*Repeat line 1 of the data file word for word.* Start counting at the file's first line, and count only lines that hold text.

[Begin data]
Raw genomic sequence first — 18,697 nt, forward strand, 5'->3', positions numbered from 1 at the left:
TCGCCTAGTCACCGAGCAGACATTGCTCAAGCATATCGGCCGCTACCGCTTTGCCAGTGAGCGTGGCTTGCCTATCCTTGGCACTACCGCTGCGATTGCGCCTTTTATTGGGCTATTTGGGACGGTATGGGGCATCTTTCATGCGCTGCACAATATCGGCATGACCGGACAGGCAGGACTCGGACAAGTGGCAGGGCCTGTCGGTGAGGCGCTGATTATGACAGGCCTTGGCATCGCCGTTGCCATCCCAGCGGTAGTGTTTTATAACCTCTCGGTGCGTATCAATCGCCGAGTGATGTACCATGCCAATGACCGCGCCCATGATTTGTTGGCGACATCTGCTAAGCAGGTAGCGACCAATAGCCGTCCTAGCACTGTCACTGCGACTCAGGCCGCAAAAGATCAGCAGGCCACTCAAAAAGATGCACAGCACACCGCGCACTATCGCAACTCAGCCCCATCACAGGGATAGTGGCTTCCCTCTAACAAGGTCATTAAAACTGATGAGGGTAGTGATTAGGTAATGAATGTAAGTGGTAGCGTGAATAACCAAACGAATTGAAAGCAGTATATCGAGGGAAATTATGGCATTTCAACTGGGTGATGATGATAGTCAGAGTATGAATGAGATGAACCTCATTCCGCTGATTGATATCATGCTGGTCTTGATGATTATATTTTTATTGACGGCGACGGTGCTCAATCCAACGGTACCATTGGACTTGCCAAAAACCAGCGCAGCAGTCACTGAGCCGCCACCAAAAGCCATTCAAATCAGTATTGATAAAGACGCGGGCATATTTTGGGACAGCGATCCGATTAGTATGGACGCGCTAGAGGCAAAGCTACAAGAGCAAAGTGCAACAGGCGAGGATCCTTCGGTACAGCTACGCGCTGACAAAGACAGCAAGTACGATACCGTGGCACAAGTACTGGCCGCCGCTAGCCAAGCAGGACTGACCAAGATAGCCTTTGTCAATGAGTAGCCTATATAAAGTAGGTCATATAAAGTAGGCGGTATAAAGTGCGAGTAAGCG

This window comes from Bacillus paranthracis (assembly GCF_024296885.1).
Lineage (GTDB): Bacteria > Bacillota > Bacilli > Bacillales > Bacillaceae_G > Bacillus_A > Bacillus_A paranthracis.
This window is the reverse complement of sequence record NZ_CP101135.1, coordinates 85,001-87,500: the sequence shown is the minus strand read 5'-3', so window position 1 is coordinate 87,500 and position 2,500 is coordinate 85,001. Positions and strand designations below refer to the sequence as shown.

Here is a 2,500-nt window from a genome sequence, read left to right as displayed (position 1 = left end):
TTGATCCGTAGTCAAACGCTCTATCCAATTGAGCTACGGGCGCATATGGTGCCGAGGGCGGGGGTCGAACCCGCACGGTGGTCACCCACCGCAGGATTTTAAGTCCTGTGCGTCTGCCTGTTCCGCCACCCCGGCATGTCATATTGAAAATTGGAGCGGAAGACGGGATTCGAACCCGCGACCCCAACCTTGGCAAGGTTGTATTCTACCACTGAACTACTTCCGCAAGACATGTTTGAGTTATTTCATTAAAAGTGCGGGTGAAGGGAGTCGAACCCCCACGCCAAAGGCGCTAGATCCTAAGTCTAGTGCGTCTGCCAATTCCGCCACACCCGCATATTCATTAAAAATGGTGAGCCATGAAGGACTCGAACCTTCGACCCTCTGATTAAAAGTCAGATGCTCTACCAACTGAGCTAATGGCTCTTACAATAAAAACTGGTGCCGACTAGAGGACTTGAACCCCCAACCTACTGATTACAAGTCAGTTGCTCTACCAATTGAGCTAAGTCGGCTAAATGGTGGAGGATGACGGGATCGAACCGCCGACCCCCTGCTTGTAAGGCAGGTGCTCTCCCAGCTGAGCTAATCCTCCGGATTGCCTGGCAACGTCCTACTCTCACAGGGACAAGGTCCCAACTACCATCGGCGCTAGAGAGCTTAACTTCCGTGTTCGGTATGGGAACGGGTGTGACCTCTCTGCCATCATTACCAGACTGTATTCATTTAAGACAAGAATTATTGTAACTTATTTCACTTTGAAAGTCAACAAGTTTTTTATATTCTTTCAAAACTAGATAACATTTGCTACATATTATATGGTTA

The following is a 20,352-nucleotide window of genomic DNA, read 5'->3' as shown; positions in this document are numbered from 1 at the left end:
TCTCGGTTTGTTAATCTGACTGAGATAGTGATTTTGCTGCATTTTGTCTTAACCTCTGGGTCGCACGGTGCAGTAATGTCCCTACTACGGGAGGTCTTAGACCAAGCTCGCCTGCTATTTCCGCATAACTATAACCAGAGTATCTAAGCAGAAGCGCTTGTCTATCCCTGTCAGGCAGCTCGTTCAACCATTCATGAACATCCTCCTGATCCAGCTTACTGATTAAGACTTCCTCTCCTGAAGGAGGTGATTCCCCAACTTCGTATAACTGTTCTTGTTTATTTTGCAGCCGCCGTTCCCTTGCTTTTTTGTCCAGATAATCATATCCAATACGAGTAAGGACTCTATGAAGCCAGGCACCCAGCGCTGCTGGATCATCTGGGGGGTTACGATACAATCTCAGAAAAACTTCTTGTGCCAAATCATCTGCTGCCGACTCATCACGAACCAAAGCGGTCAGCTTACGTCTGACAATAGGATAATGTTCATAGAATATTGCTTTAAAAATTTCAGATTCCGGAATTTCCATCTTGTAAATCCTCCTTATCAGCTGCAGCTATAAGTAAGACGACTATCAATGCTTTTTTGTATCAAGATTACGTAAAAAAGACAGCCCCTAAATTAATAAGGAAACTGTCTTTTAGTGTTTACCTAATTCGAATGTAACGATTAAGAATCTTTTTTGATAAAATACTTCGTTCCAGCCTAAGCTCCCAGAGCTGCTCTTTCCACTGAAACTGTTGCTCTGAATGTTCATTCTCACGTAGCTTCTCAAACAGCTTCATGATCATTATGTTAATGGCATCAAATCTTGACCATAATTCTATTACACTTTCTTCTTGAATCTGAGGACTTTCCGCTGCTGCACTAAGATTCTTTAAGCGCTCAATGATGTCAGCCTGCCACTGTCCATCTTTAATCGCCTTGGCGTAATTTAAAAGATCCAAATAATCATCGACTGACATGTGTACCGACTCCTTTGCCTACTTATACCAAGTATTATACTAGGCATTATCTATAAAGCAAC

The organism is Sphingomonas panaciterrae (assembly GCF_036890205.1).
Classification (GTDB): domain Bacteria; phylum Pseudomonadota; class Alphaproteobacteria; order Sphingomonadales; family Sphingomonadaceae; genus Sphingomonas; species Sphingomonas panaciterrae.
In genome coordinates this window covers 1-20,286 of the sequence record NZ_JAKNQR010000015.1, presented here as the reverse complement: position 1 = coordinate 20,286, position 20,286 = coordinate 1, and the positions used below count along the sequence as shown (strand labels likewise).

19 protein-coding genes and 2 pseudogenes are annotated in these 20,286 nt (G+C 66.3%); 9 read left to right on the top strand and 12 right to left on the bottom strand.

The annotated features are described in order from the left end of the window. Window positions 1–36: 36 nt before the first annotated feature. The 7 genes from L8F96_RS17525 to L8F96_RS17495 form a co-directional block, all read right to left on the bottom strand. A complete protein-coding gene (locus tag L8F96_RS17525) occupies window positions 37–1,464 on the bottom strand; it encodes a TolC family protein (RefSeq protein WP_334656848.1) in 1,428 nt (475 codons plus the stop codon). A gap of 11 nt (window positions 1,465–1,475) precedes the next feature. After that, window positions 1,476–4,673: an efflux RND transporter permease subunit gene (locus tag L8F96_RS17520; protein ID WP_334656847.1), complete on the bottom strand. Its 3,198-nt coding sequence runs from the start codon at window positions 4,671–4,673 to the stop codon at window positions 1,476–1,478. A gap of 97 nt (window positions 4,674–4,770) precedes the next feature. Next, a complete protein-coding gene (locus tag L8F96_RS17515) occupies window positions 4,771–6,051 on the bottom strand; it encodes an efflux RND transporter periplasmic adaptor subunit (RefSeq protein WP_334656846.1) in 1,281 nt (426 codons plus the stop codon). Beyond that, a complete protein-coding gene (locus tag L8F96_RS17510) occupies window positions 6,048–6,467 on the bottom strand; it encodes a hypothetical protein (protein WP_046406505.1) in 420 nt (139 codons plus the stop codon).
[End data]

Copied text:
Raw genomic sequence first — 18,697 nt, forward strand, 5'->3', positions numbered from 1 at the left: